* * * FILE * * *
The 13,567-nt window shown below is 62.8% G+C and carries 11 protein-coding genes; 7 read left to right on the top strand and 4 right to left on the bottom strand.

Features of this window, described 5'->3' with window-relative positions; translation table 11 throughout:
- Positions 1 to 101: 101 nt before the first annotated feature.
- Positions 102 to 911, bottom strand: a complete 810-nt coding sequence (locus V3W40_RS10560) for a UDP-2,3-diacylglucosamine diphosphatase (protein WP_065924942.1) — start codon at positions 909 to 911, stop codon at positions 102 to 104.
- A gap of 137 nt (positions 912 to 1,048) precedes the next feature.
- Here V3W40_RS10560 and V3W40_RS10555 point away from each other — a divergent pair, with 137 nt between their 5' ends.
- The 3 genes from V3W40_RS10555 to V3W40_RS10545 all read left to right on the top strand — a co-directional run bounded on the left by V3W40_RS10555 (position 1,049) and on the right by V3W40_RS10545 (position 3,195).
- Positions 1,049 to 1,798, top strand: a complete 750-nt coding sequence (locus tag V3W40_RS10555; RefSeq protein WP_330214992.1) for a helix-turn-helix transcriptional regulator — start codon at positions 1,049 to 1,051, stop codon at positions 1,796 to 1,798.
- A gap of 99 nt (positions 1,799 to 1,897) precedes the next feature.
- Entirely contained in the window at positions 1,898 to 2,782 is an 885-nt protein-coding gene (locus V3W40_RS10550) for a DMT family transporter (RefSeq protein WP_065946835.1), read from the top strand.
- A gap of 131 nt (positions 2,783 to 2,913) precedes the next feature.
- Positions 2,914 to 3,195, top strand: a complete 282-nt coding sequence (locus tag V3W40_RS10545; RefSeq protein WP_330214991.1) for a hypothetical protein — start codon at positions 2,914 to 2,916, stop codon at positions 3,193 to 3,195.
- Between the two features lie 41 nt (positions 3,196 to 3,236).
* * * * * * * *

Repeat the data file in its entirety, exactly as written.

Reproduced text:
The 13,567-nt window shown below is 62.8% G+C and carries 11 protein-coding genes; 7 read left to right on the top strand and 4 right to left on the bottom strand.

Features of this window, described 5'->3' with window-relative positions; translation table 11 throughout:
- Positions 1 to 101: 101 nt before the first annotated feature.
- Positions 102 to 911, bottom strand: a complete 810-nt coding sequence (locus V3W40_RS10560) for a UDP-2,3-diacylglucosamine diphosphatase (protein WP_065924942.1) — start codon at positions 909 to 911, stop codon at positions 102 to 104.
- A gap of 137 nt (positions 912 to 1,048) precedes the next feature.
- Here V3W40_RS10560 and V3W40_RS10555 point away from each other — a divergent pair, with 137 nt between their 5' ends.
- The 3 genes from V3W40_RS10555 to V3W40_RS10545 all read left to right on the top strand — a co-directional run bounded on the left by V3W40_RS10555 (position 1,049) and on the right by V3W40_RS10545 (position 3,195).
- Positions 1,049 to 1,798, top strand: a complete 750-nt coding sequence (locus tag V3W40_RS10555; RefSeq protein WP_330214992.1) for a helix-turn-helix transcriptional regulator — start codon at positions 1,049 to 1,051, stop codon at positions 1,796 to 1,798.
- A gap of 99 nt (positions 1,799 to 1,897) precedes the next feature.
- Entirely contained in the window at positions 1,898 to 2,782 is an 885-nt protein-coding gene (locus V3W40_RS10550) for a DMT family transporter (RefSeq protein WP_065946835.1), read from the top strand.
- A gap of 131 nt (positions 2,783 to 2,913) precedes the next feature.
- Positions 2,914 to 3,195, top strand: a complete 282-nt coding sequence (locus tag V3W40_RS10545; RefSeq protein WP_330214991.1) for a hypothetical protein — start codon at positions 2,914 to 2,916, stop codon at positions 3,193 to 3,195.
- Between the two features lie 41 nt (positions 3,196 to 3,236).